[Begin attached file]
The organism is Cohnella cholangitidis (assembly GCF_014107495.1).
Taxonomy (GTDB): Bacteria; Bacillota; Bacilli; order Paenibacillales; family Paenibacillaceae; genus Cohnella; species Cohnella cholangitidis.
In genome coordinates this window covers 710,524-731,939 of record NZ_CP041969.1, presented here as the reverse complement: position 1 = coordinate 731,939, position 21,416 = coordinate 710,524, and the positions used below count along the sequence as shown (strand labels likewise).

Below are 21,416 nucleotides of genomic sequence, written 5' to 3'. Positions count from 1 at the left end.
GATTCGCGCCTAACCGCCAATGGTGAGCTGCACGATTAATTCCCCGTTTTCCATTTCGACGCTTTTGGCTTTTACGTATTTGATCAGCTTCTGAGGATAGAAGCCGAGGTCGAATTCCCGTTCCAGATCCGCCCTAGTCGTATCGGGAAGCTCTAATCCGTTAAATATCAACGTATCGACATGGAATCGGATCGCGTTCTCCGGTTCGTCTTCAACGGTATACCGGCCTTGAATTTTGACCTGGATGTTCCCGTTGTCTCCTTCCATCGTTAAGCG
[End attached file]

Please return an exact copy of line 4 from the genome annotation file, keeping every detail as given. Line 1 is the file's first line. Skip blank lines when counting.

Below are 21,416 nucleotides of genomic sequence, written 5' to 3'. Positions count from 1 at the left end.